I was an old man in 1989 when finally I was giving a presentation on the Memphis Library channel, and the TV hostess, Martha Ellen Maxwell, asked me the same old question, "Do you know what happened to Charlie Mae?" And somebody out in the television audience must have, because a few days later I got a call from a woman who said she was one of Charlie Mae's sisters. She asked, "Was you meaning a girl was adopted by old Aunt Mattie Perry and her nephew called Dish-eye?" Yes.' Yes! I said. "Matter of fact, she come visit me some years back, and we took her for a little outing down the Tyronza. Said she wanted to see was there any panthers still a-roamin' about."

"Were there any?" I asked.

"Mary Ann said she could see them, but I couldn't."

"Mary Ann?"

"Oh, that's what she called herself ever since she got growed. Changed her name from Charlie Mae, because she said it was a boy's name."

"Where does she live?"

"She don't. She passed on, just a few months ago, in Memphis."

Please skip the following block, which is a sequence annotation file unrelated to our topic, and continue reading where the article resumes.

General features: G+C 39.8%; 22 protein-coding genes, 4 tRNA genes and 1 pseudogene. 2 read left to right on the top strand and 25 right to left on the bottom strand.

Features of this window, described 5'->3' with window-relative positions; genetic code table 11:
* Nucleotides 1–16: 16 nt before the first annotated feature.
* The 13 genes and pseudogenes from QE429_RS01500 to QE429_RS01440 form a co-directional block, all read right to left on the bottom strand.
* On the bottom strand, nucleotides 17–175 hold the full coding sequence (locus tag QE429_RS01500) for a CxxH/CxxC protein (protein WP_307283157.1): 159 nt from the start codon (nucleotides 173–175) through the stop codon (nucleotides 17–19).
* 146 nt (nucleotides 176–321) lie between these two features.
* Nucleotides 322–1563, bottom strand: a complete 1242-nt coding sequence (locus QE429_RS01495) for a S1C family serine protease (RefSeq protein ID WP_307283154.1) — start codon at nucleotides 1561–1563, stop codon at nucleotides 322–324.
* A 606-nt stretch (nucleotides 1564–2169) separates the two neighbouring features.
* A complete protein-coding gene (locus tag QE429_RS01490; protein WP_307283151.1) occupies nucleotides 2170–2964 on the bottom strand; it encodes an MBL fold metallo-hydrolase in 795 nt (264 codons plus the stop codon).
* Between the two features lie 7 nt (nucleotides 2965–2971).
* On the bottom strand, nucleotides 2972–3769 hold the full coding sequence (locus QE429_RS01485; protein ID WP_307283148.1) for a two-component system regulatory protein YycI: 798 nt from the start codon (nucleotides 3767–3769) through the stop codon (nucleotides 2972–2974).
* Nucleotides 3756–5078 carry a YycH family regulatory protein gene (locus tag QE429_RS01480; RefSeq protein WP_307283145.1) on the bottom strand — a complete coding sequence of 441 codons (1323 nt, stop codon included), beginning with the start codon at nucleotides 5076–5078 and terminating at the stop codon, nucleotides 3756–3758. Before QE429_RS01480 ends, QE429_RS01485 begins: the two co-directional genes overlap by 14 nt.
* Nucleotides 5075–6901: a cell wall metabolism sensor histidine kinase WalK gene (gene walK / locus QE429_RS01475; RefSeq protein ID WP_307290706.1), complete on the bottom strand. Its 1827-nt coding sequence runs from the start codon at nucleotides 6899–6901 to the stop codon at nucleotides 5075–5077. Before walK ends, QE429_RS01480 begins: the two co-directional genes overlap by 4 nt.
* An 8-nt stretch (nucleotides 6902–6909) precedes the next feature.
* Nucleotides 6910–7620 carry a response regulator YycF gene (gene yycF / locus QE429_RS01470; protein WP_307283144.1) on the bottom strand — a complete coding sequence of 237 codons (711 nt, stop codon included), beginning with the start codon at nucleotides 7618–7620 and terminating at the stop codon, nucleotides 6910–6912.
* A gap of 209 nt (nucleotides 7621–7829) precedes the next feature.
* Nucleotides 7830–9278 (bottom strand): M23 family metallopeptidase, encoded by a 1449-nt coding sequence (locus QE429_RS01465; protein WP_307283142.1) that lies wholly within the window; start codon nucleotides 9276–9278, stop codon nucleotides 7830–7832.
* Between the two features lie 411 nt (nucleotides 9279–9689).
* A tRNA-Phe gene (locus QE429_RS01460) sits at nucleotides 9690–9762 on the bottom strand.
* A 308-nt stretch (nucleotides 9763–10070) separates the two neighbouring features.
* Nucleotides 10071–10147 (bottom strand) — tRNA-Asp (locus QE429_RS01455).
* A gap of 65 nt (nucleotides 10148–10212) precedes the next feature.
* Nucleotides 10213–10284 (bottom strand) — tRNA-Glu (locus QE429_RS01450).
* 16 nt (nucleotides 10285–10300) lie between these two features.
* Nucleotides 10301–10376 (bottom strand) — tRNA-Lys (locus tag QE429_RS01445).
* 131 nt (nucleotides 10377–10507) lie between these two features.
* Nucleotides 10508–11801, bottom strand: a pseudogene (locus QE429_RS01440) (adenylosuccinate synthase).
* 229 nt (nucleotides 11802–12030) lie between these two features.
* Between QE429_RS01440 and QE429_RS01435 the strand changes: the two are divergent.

Memphis, my home for most of my life, had apparently been home also to Charlie Mae, alias Mary Ann, for most of hers. I discovered from her sister that she had been employed as a housemaid for Miss Marguerite Piazza, who owned a couple of my paintings, Children Pursued by Hostile Butterfliesand even Charlie Mae and Georgeanna. The latter depicts Charlie Mae with our housecat, who was so partial to her, until Charlie Mae abandoned her interest in animals. Had she for years dusted that painting without knowing that the girl depicted in it was herself? Or had she known?

Not long after talking to Charlie Mae's sister, I started work on the painting in which I attempted to depict two women in a boat on the Tyronza, accompanied by a man who did the paddling. I have replaced the wild brambles and undergrowth of the Forbidden Thicket with a field of soybeans, and, if you'll look closely, nearest the people, surrounding the panther, some bright red wildflowers.

That is my final bouquet to Charlie Mae.